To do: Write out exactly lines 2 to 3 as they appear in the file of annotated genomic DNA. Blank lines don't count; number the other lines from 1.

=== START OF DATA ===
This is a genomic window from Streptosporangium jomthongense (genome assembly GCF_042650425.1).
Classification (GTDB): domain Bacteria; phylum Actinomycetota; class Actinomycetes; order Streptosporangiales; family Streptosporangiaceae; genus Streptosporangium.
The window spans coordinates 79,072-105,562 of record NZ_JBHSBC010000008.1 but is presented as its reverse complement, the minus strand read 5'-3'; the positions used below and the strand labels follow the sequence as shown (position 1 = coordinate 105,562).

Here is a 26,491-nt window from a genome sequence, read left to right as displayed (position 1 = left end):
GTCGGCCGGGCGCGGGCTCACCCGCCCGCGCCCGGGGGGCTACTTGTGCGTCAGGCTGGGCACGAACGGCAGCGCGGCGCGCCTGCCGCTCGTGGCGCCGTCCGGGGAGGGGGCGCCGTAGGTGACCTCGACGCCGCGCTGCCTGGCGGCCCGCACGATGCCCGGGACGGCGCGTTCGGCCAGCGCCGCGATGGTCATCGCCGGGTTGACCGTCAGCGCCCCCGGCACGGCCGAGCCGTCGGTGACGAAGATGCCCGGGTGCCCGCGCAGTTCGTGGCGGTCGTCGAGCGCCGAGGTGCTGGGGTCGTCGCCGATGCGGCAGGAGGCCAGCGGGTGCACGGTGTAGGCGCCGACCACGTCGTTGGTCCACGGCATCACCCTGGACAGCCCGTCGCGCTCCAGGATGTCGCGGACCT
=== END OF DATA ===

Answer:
Classification (GTDB): domain Bacteria; phylum Actinomycetota; class Actinomycetes; order Streptosporangiales; family Streptosporangiaceae; genus Streptosporangium.
The window spans coordinates 79,072-105,562 of record NZ_JBHSBC010000008.1 but is presented as its reverse complement, the minus strand read 5'-3'; the positions used below and the strand labels follow the sequence as shown (position 1 = coordinate 105,562).